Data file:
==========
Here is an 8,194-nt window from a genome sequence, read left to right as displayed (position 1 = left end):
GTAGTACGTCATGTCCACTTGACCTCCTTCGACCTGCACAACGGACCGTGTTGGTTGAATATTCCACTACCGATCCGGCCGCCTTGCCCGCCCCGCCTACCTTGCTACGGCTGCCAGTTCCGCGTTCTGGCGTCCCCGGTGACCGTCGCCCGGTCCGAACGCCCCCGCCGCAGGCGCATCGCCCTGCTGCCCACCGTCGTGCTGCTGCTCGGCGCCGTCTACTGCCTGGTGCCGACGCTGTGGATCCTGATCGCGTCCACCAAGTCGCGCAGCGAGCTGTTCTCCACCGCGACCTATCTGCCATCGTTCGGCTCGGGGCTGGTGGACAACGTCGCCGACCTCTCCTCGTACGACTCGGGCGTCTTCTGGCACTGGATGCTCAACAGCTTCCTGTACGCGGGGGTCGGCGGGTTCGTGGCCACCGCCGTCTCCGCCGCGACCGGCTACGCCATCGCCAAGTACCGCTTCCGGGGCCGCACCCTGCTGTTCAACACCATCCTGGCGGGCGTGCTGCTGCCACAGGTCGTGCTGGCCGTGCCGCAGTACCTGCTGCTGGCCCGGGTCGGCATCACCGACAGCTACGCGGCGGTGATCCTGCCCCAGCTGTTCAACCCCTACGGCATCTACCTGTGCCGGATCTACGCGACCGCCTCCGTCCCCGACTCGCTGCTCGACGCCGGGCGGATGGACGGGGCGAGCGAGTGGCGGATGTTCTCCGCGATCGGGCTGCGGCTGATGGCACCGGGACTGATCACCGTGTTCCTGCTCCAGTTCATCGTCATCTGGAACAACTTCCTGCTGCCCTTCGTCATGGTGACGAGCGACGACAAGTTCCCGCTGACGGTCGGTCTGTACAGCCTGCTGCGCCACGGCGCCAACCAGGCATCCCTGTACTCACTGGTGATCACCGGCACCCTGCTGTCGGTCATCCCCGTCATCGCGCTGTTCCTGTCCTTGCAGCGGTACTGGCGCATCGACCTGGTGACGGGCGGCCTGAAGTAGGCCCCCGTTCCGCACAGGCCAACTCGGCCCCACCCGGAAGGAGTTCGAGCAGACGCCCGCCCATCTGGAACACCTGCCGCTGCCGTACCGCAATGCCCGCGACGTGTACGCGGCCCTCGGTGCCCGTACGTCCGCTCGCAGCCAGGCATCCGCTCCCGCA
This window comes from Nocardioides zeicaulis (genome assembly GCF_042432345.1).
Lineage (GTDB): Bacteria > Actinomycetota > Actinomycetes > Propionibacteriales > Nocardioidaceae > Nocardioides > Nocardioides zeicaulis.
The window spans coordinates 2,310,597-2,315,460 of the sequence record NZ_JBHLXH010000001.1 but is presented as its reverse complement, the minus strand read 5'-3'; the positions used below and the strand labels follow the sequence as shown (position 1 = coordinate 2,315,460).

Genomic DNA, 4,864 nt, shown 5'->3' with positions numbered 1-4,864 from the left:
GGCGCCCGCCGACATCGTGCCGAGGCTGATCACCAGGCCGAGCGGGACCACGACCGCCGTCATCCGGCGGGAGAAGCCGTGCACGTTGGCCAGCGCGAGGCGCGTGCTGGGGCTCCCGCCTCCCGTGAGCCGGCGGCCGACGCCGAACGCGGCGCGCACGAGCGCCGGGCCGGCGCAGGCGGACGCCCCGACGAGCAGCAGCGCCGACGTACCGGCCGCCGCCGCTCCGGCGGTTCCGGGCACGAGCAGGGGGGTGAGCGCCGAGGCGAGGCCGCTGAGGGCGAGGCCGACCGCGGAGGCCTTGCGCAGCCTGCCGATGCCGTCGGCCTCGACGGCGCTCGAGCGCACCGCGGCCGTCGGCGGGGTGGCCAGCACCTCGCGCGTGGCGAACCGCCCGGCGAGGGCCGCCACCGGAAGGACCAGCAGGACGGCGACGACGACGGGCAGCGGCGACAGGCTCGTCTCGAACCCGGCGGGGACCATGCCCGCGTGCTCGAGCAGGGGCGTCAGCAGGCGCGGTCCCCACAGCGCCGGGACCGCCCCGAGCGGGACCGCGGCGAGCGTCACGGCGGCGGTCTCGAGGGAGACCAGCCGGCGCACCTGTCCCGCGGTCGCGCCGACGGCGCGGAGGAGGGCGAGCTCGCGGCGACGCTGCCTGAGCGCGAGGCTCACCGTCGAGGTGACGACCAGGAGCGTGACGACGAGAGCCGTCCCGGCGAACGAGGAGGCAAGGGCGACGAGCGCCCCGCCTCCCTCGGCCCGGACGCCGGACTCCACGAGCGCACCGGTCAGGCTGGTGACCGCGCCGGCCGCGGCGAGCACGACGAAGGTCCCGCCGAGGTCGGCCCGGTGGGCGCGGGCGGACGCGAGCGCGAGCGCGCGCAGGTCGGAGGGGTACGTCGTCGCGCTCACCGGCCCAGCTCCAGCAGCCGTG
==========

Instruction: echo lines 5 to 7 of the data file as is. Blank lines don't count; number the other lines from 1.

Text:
The window spans coordinates 2,310,597-2,315,460 of the sequence record NZ_JBHLXH010000001.1 but is presented as its reverse complement, the minus strand read 5'-3'; the positions used below and the strand labels follow the sequence as shown (position 1 = coordinate 2,315,460).

Genomic DNA, 4,864 nt, shown 5'->3' with positions numbered 1-4,864 from the left:
GGCGCCCGCCGACATCGTGCCGAGGCTGATCACCAGGCCGAGCGGGACCACGACCGCCGTCATCCGGCGGGAGAAGCCGTGCACGTTGGCCAGCGCGAGGCGCGTGCTGGGGCTCCCGCCTCCCGTGAGCCGGCGGCCGACGCCGAACGCGGCGCGCACGAGCGCCGGGCCGGCGCAGGCGGACGCCCCGACGAGCAGCAGCGCCGACGTACCGGCCGCCGCCGCTCCGGCGGTTCCGGGCACGAGCAGGGGGGTGAGCGCCGAGGCGAGGCCGCTGAGGGCGAGGCCGACCGCGGAGGCCTTGCGCAGCCTGCCGATGCCGTCGGCCTCGACGGCGCTCGAGCGCACCGCGGCCGTCGGCGGGGTGGCCAGCACCTCGCGCGTGGCGAACCGCCCGGCGAGGGCCGCCACCGGAAGGACCAGCAGGACGGCGACGACGACGGGCAGCGGCGACAGGCTCGTCTCGAACCCGGCGGGGACCATGCCCGCGTGCTCGAGCAGGGGCGTCAGCAGGCGCGGTCCCCACAGCGCCGGGACCGCCCCGAGCGGGACCGCGGCGAGCGTCACGGCGGCGGTCTCGAGGGAGACCAGCCGGCGCACCTGTCCCGCGGTCGCGCCGACGGCGCGGAGGAGGGCGAGCTCGCGGCGACGCTGCCTGAGCGCGAGGCTCACCGTCGAGGTGACGACCAGGAGCGTGACGACGAGAGCCGTCCCGGCGAACGAGGAGGCAAGGGCGACGAGCGCCCCGCCTCCCTCGGCCCGGACGCCGGACTCCACGAGCGCACCGGTCAGGCTGGTGACCGCGCCGGCCGCGGCGAGCACGACGAAGGTCCCGCCGAGGTCGGCCCGGTGGGCGCGGGCGGACGCGAGCGCGAGCGCGCGCAGGTCGGAGGGGTACGTCGTCGCGCTCACCGGCCCAGCTCCAGCAGCCGTG